All athletes practise their skills daily or weekly in pursuit of excellence. But the question they all have about practice is a simple but challenging question to answer: How much practice is enough? Two points are obvious here: one, we can save a lot of time with better practice scheduling, and two, practising cleverly could save you time, effort, motivation and confidence. Eccles and colleagues have outlined what we understand by deliberate practice and how we can use it better. Deliberate practice is:
Goal-driven – we are aiming to achieve a specific goal.
Contains feedback and guidance to improve.
Demands our attention and effort to raise our current performance to the next level.
If you do not have a goal, if you do not have feedback, if you do not have guidance to improve, and if you do not practice with focus and effort to raise your current level of performance, you are not likely to improve.
Principle 1: Deliberate practice demands attention and effort
Principle 2: Deliberate practice is goal driven
Principle 3: Deliberate practice contains feedback
Principle 4: Deliberate practice requires guidance to improve
I have translated these principles into a simple acronym: FIFA
Focus: Where shall I focus?
Intention: What am in trying to achieve here?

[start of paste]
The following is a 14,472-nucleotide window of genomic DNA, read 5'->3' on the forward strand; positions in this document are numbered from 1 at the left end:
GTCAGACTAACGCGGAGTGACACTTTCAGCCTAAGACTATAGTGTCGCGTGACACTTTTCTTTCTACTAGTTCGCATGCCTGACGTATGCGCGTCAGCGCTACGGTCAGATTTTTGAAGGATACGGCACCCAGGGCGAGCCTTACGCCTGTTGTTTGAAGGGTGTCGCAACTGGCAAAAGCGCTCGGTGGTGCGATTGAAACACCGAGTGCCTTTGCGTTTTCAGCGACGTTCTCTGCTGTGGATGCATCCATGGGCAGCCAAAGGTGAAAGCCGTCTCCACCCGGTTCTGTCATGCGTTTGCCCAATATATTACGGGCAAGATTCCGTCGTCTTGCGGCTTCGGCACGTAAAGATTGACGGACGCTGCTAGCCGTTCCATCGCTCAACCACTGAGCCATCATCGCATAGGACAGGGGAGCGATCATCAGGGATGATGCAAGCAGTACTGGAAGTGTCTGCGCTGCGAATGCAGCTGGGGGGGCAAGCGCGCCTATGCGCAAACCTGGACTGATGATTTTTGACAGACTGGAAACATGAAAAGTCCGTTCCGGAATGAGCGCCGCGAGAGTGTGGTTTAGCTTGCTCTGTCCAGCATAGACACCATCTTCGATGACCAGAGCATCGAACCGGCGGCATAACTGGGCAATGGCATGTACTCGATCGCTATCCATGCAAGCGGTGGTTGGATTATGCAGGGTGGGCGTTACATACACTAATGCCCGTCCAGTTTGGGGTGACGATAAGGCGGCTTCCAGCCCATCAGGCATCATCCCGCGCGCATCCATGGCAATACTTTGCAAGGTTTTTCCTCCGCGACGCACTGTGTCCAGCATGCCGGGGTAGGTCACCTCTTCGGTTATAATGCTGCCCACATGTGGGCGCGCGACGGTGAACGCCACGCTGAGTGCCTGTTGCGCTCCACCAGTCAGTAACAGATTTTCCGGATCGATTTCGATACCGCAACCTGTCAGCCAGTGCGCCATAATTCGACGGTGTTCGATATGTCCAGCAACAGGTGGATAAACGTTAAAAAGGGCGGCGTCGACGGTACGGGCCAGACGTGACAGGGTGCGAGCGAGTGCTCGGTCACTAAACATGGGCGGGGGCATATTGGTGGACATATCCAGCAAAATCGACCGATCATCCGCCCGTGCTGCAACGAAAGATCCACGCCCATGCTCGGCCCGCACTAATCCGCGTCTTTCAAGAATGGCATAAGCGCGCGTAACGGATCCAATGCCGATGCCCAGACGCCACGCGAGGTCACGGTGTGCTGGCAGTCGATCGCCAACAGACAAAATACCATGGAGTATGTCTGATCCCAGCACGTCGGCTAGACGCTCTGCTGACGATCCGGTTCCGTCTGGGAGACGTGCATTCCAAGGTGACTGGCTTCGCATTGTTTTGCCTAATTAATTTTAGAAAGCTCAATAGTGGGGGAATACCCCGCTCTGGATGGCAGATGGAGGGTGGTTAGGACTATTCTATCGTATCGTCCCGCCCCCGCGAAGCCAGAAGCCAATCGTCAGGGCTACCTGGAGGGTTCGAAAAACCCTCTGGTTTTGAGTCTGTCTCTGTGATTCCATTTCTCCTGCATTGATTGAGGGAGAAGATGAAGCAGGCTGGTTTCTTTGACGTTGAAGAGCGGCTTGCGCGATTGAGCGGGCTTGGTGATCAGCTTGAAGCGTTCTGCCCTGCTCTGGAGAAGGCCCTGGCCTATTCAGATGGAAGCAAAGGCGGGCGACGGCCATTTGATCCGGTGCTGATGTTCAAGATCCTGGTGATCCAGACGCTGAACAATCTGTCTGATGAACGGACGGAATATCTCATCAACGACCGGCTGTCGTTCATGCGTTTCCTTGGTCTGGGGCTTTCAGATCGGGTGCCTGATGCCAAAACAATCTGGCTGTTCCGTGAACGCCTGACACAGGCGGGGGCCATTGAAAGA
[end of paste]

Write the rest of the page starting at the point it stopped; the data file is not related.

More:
Feedback: What happened?
Actions: What do I need to do not to improve?
Putting FIFA into action
Focus – we need to focus on the task at hand. This focus requires freshness. For example, five attempts at a task are enough before we need a break to refresh and start again. If you are practising hitting a draw, lay out five balls and five different clubs. Keep your focus on the chosen target and then on the back to the top/back portion of the ball.
Intention – what is your goal for each shot? You need to be clear here. For example, I am playing a high fade with my 7-iron to this target at this distance. For the next shot in your set of five, you will need an intention. I am playing a high draw with my 6-iron to this target at this distance.
Feedback – you need factual information from your practice. You might record how far the ball travelled or how far the ball landed from your intended target. You might also consider the feel of the swing or the contact of the club on ball (i.e., specifics you can discuss with your swing coach). What matters most is that you have feedback and you can record and use the feedback.
Actions – you need to use the feedback to guide your practice. Sometimes a coach can fill in here and provide guided instruction to improve. If you are on your own, you might need to guide your practice, which can happen after sensible feedback and reflection. You might reflect on your feedback after every set of five balls.
Ask yourself these questions the next time you go to practice:
1. Am I practising with focus and effort?
2. Am I practising with intention?
3. Am I practising with feedback?
4. Am I practising with actions to guide me to improve from my feedback?
David W. Eccles, Emma J. Leone & A. Mark Williams (2020) Deliberate Practice: What Is It and How Can I Use It?, Journal of Sport Psychology in Action, DOI: 10.1080/21520704.2020.1850577